Debbie Lee, Leni Marin, Sujata Warrier, Lori Kodama and Linda Phan
On Behalf of the Board and Staff
Deadline: Feb 26, 2021
Policy Associate (20 hours per week)
The Asian Pacific Institute on Gender-Based Violence (API-GBV) is seeking a Policy Associate who is a highly motivated self-starter who is able to work in a fast-paced environment and handle a diverse workload. This position requires strong organization skills, combined with effective communication abilities to translate policy matters in a way that is timely and accessible to community members.
The Policy Associate position will provide opportunities for experienced candidates to work directly with policymakers, community members, and members of the media – or for less experienced candidates to grow into those additional responsibilities.
Reporting to the Director of Policy, the Policy Associate will assist in developing and implementing our policy priorities and advocacy strategies.
This position is a part-time (20 hours per week), non-exempt position with potential to become full time based on organizational need and budgetary constraints. Our main office operations are currently located in Oakland, California with other staff working from San Diego, Los Angeles, New Jersey and Seattle, WA. There are five (5) board members and eleven (11) full-time staff.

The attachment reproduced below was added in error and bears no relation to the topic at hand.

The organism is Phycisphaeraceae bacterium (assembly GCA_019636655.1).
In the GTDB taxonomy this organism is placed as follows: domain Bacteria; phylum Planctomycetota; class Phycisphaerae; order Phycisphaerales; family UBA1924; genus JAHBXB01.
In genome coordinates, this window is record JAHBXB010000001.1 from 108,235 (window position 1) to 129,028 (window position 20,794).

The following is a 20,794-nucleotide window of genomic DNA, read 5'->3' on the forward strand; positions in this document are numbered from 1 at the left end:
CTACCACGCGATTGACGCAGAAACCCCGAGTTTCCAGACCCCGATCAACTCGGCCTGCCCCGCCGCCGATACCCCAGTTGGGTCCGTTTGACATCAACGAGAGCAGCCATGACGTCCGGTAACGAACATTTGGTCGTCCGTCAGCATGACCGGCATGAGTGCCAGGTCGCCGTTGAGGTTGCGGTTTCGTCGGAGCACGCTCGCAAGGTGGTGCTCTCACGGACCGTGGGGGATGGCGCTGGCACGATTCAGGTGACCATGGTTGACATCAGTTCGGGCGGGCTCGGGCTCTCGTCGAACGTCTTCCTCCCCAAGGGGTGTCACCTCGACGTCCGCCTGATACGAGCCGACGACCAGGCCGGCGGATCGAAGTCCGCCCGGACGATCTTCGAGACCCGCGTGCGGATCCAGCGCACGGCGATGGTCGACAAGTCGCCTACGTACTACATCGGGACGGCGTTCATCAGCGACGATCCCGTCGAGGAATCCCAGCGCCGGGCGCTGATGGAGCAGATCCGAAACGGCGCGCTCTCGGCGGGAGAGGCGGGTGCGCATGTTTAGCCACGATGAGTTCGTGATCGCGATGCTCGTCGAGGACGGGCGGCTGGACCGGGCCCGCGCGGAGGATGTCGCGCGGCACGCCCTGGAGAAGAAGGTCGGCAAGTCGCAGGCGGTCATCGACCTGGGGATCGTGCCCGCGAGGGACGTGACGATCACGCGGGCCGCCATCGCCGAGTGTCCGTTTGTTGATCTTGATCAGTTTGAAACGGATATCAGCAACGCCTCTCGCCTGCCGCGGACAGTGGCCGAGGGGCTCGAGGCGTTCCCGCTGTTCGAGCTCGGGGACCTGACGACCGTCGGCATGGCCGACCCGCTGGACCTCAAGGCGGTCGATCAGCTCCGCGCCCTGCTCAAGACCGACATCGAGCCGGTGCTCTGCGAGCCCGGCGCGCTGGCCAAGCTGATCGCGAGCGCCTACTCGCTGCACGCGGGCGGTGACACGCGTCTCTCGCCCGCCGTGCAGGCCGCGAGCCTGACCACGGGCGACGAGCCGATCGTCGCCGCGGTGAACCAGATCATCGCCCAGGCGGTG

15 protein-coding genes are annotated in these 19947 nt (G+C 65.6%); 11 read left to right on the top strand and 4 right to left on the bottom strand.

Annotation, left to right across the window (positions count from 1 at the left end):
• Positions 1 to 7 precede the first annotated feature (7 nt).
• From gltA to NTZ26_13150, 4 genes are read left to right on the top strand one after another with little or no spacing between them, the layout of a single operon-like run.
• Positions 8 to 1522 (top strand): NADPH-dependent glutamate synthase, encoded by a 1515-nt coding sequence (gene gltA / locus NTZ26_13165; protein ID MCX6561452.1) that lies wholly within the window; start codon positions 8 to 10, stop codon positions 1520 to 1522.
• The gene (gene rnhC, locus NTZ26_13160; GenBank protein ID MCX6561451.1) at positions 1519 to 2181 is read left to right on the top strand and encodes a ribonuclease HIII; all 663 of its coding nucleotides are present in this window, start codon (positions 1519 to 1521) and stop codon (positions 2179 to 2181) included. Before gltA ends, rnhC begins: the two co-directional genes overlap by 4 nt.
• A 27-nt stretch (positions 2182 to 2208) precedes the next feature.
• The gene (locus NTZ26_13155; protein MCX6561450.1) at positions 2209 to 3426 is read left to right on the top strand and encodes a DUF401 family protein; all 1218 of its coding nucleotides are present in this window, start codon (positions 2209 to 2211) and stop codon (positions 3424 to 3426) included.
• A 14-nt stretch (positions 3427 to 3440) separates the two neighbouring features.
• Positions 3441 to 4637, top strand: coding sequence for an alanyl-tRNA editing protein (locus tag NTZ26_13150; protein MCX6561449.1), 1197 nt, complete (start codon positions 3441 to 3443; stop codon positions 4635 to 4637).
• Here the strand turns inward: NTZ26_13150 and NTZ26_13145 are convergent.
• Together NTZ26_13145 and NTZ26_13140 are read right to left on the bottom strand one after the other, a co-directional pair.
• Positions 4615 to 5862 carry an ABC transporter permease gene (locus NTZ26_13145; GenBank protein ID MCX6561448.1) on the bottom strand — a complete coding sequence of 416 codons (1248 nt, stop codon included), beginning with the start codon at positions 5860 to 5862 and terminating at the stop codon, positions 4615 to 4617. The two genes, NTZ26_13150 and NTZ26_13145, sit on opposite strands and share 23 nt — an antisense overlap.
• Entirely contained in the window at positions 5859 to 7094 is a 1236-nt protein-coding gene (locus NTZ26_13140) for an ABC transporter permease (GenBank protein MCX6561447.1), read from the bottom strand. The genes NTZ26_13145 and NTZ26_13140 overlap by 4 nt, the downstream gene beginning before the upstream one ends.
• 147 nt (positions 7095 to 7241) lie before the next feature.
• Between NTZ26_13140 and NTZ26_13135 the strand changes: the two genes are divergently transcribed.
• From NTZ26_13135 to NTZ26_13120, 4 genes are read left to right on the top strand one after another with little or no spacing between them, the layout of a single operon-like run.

The position is preferably Seattle, WA or Oakland, CA based, however due to the pandemic, all staff are currently working remotely from home. Our ideal start date is March 29, 2021.
It’s a new year and a new administration, but for us at the Institute, the same commitment to uplifting the work, diversity, and needs of AAPI survivors. We will have many new resources, training opportunities, and announcements coming your way in the next few months; and we thank you for your interest and partnership!
Webinar: New Immigration Policy Updates and Their Impact on Survivors of Domestic and Sexual Violence
This webinar has passed. Sign up for emails to stay up to date on upcoming trainings!
Through the years Congress, in a bipartisan manner, has supported the creation of immigration remedies to increase pathways to safety for survivors through VAWA and the TVPA. However, over the last several years, there has been an immense chilling effect on immigrant survivors of domestic violence, sexual assault, human trafficking, and other crimes coming forward to seek safety. In addition, the promise of asylum has been intentionally undermined, threatening access to live-saving protections for those fleeing gender-based violence in their home countries.